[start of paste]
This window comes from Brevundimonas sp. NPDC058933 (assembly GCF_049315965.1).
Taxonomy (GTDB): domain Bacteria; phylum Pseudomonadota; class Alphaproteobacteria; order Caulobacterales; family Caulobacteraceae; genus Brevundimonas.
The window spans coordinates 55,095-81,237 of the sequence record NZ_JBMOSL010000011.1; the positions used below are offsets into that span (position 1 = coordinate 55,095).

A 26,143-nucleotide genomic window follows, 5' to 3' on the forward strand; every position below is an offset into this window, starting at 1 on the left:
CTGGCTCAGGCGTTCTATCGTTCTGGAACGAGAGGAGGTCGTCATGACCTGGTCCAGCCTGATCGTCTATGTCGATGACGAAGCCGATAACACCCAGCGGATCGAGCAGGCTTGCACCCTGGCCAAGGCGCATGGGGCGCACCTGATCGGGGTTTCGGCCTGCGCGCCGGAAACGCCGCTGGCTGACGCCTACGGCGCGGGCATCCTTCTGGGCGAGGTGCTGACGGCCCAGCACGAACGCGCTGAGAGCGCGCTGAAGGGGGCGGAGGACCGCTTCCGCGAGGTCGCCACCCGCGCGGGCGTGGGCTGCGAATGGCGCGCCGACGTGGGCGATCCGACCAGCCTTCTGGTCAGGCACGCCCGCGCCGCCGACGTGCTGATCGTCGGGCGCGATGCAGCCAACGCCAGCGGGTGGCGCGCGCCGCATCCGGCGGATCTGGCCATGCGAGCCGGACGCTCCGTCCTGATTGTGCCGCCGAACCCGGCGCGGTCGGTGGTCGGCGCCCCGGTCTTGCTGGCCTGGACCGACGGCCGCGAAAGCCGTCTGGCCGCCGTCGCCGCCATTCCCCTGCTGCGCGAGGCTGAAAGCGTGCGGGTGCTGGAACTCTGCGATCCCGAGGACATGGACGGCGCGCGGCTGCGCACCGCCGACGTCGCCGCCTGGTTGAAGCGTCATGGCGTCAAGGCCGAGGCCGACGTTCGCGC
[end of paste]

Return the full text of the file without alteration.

This window comes from Brevundimonas sp. NPDC058933 (assembly GCF_049315965.1).
Taxonomy (GTDB): domain Bacteria; phylum Pseudomonadota; class Alphaproteobacteria; order Caulobacterales; family Caulobacteraceae; genus Brevundimonas.
The window spans coordinates 55,095-81,237 of the sequence record NZ_JBMOSL010000011.1; the positions used below are offsets into that span (position 1 = coordinate 55,095).

A 26,143-nucleotide genomic window follows, 5' to 3' on the forward strand; every position below is an offset into this window, starting at 1 on the left:
CTGGCTCAGGCGTTCTATCGTTCTGGAACGAGAGGAGGTCGTCATGACCTGGTCCAGCCTGATCGTCTATGTCGATGACGAAGCCGATAACACCCAGCGGATCGAGCAGGCTTGCACCCTGGCCAAGGCGCATGGGGCGCACCTGATCGGGGTTTCGGCCTGCGCGCCGGAAACGCCGCTGGCTGACGCCTACGGCGCGGGCATCCTTCTGGGCGAGGTGCTGACGGCCCAGCACGAACGCGCTGAGAGCGCGCTGAAGGGGGCGGAGGACCGCTTCCGCGAGGTCGCCACCCGCGCGGGCGTGGGCTGCGAATGGCGCGCCGACGTGGGCGATCCGACCAGCCTTCTGGTCAGGCACGCCCGCGCCGCCGACGTGCTGATCGTCGGGCGCGATGCAGCCAACGCCAGCGGGTGGCGCGCGCCGCATCCGGCGGATCTGGCCATGCGAGCCGGACGCTCCGTCCTGATTGTGCCGCCGAACCCGGCGCGGTCGGTGGTCGGCGCCCCGGTCTTGCTGGCCTGGACCGACGGCCGCGAAAGCCGTCTGGCCGCCGTCGCCGCCATTCCCCTGCTGCGCGAGGCTGAAAGCGTGCGGGTGCTGGAACTCTGCGATCCCGAGGACATGGACGGCGCGCGGCTGCGCACCGCCGACGTCGCCGCCTGGTTGAAGCGTCATGGCGTCAAGGCCGAGGCCGACGTTCGCGC